19. Mizui, T., Tanima, Y., Komatsu, H., Kumanogoh, H., & Kojima, M. (2014). The biological actions and mechanisms of brain-derived neurotrophic factor in healthy and disordered brains. Neuroscience and Medicine, 5(04), 183.CrossRefGoogle Scholar
  20. Mukherjee, S., Dutta, S., Majumdar, S.,et al (2014). Genetic defects in Indian Wilson disease patients and genotype–phenotype correlation. Parkinsonism and Related Disorder, 20(1), 75–81.CrossRefGoogle Scholar
  21. Munafo, M. R., Matheson, I. J., & Flint, J. (2007). Association of the DRD2 gene Taq1A polymorphism and alcoholism: A meta-analysis of case–control studies and evidence of publication bias. Molecular Psychiatry, 12(5), 454.CrossRefPubMedGoogle Scholar
  22. Noble, E. P. (2000). Addiction and its reward process through polymorphisms of the D2 dopamine receptor gene: A review. European Psychiatry, 15(2), 79–89.CrossRefPubMedGoogle Scholar
  23. Noble, E. P. (2003). D2 dopamine receptor gene in psychiatric and neurologic disorders and its phenotypes. American Journal of Medical Genetics Part B: Neuropsychiatric Genetics, 116(1), 103–125.CrossRefGoogle Scholar
  24. Nyberg, P., Gottfries, C. G., Holmgren, G., Persson, S., Roos, B. E., & Winblad, B. (1982). Advanced catecholaminergic disturbances in the brain in a case of Wilson’s disease. Acta Neurologica Scandinavica, 65(1), 71–75.CrossRefPubMedGoogle Scholar
  25. Oder, W., Brücke, T., Kollegger, H., Spatt, J., Asenbaum, S., & Deecke, L. (1996). Dopamine D2 receptor binding is reduced in Wilson’s disease: Correlation of neurological deficits with striatal 123 I-Iodobenzamide binding. Journal of Neural Transmission, 103(8–9), 1093–1103.CrossRefPubMedGoogle Scholar
  26. Przybyłkowski, A., Gromadzka, G., & Członkowska, A. (2014). Polymorphisms of metal transporter genes DMT1 and ATP7A in Wilson’s disease. Journal of Trace Elements in Medicine and Biology, 28(1), 8–12.CrossRefPubMedGoogle Scholar
  27. Rowe, D. C., Van den Oord, E. J., Stever, C.,et al (1999). The DRD2 TaqI polymorphism and symptoms of attention deficit hyperactivity disorder. Molecular Psychiatry, 4(6), 580.CrossRefPubMedGoogle Scholar
  28. Roy, S., Ganguly, K., Pal, P., et al. (2017). Influence of Apolipoprotein E polymorphism on susceptibility of Wilson disease. Annals of Human Genetics, 82(2), 53–59.CrossRefPubMedGoogle Scholar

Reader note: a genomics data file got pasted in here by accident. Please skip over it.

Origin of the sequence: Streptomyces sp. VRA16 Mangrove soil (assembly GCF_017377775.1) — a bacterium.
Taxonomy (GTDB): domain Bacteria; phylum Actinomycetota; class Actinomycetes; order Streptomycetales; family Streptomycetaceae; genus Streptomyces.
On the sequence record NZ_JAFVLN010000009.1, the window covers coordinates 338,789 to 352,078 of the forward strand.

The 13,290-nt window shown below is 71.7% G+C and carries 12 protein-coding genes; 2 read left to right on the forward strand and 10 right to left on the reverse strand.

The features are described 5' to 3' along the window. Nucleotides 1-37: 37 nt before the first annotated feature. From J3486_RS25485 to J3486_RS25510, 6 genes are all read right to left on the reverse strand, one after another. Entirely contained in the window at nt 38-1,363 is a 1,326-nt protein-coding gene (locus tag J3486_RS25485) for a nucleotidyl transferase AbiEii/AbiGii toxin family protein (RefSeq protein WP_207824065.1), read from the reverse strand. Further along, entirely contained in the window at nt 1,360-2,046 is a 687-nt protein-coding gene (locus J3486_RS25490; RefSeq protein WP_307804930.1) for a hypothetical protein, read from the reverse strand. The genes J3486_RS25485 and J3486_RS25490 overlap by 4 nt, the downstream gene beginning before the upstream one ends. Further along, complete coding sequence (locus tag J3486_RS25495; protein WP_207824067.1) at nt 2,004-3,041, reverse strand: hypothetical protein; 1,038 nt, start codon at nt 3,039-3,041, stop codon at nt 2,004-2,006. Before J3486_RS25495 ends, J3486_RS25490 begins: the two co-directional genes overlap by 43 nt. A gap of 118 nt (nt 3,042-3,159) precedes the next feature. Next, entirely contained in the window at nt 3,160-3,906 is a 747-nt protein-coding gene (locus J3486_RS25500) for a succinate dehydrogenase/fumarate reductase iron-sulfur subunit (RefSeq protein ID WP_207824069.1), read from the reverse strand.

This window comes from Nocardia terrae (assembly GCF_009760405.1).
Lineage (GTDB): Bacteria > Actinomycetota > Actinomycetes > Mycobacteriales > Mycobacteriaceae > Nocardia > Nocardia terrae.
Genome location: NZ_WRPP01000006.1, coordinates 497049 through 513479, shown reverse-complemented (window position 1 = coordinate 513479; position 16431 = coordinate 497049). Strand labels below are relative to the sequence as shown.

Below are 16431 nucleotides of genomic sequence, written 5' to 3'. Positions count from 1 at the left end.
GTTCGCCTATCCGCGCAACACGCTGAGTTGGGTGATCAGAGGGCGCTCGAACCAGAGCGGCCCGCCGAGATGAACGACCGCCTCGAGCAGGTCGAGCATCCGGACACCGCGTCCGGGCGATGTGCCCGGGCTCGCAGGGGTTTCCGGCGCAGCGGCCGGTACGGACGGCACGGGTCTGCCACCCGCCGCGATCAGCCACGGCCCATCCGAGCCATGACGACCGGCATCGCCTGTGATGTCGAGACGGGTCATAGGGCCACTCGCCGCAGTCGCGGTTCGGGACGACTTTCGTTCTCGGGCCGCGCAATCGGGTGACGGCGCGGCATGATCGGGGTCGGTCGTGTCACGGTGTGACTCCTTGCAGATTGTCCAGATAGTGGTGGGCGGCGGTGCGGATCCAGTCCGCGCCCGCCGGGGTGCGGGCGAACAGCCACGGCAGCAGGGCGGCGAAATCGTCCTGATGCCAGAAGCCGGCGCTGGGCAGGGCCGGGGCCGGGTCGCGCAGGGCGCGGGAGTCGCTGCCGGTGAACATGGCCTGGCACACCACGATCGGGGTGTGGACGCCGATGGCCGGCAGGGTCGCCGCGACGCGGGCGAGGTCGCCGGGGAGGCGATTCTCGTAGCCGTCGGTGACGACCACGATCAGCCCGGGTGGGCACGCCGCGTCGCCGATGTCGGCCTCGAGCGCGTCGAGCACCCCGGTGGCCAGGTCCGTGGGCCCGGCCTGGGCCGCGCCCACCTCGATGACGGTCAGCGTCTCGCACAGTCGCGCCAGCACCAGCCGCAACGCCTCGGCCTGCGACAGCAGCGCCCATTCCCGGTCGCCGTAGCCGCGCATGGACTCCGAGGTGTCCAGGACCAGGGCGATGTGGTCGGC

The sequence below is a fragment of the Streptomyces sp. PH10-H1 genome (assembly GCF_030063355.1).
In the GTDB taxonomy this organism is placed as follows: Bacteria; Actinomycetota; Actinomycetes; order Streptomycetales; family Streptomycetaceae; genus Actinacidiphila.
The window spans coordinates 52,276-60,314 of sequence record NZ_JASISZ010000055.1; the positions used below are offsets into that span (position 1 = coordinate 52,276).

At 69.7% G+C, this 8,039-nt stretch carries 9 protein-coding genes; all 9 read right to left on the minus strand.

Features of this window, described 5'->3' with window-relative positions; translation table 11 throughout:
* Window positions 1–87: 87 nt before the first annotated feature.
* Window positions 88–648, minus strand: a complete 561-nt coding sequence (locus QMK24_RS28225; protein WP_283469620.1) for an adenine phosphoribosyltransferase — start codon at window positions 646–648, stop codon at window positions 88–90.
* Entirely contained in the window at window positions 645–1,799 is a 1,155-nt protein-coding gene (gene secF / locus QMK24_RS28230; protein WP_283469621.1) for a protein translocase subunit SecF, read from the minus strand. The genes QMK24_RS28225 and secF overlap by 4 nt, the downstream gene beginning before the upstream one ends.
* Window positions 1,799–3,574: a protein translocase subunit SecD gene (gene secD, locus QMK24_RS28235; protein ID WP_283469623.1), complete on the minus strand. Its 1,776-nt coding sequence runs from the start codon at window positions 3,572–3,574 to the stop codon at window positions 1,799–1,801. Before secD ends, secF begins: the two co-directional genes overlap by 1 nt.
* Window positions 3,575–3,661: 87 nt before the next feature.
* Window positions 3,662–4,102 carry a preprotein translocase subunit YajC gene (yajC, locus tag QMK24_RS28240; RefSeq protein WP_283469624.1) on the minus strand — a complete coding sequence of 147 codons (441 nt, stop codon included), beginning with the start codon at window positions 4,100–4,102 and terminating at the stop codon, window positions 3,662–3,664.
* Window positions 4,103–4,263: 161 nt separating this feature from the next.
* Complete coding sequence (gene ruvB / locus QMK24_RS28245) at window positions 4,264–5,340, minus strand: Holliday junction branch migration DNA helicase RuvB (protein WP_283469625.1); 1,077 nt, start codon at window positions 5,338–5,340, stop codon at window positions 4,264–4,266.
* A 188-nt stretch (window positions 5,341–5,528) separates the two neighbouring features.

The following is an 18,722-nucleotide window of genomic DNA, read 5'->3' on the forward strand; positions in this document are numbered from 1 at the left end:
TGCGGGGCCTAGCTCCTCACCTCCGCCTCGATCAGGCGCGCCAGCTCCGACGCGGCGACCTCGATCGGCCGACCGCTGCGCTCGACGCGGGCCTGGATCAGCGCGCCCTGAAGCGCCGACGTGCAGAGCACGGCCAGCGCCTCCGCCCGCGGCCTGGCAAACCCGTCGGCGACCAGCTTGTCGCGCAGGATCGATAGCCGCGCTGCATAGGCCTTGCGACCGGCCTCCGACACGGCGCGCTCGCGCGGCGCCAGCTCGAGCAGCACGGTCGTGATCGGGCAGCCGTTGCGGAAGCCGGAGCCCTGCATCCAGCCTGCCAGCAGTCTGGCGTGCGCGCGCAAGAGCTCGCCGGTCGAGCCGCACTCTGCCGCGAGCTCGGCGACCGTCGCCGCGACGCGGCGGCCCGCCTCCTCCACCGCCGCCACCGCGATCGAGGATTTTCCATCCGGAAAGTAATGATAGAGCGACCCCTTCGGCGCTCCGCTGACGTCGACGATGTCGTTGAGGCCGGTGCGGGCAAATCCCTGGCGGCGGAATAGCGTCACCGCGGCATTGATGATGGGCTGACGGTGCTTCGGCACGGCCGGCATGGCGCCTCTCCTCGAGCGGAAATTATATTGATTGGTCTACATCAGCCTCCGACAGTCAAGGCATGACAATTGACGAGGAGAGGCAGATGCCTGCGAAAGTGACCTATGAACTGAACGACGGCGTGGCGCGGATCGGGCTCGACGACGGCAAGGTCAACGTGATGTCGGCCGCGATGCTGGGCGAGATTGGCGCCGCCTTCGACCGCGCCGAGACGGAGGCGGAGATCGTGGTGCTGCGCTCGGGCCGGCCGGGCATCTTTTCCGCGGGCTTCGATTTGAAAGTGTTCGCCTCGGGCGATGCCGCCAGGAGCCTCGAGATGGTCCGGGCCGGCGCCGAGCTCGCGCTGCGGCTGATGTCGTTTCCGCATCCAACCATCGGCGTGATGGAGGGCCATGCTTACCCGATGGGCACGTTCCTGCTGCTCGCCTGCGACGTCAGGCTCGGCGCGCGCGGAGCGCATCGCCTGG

29. Sternlieb, I. (1990). Perspectives on Wilson’s disease. Hepatology, 12(5), 1234–1239.CrossRefPubMedGoogle Scholar
  30. Todorov, T., Balakrishnan, P., Savov, A., Socha, P., & Schmidt, H. H. (2016). Intragenic deletions in ATP7B as an unusual molecular genetics mechanism of Wilson’s disease pathogenesis. PLoS ONE, 11(12), e0168372.CrossRefPubMedPubMedCentralGoogle Scholar
  31. Watanabe, Y., Nunokawa, A., & Someya, T. (2013). Association of the BDNF C270T polymorphism with schizophrenia: UFated meta-analysis. Psychiatry and Clinical Neuroscience, 67(2), 123–125.CrossRefGoogle Scholar
  32. Westermark, K., Tedroff, J., Thuomas, K. A., et al. (1995). Neurological Wilson’s disease studied with magnetic resonance imaging and with positron emission tomography using dopaminergic markers. Movement Disorders, 10(5), 596–603.CrossRefPubMedGoogle Scholar
  33. Xu, C., Wang, Z., Fan, M.,et al (2010). Effects of BDNF Val66Met polymorphism on brain metabolism in Alzheimer’s disease. NeuroReport, 21(12), 802.CrossRefPubMedPubMedCentralGoogle Scholar

Copyright information

© Springer Science+Business Media, LLC, part of Springer Nature 2018

Authors and Affiliations

  1. 1.S. N. Pradhan Centre for NeurosciencesUniversity of CalcuttaKolkataIndia
  2. 2.Department of GeneticsUniversity of CalcuttaKolkataIndia
  3. 3.Bangur Institute of NeurosciencesKolkataIndia
  4. 4.Calcutta National Medical CollegeKolkataIndia
  5. 5.KEM HospitalPuneIndia
  6. 6.Academy of Scientific and Innovative Research (AcSIR)New DelhiIndia

Personalised recommendations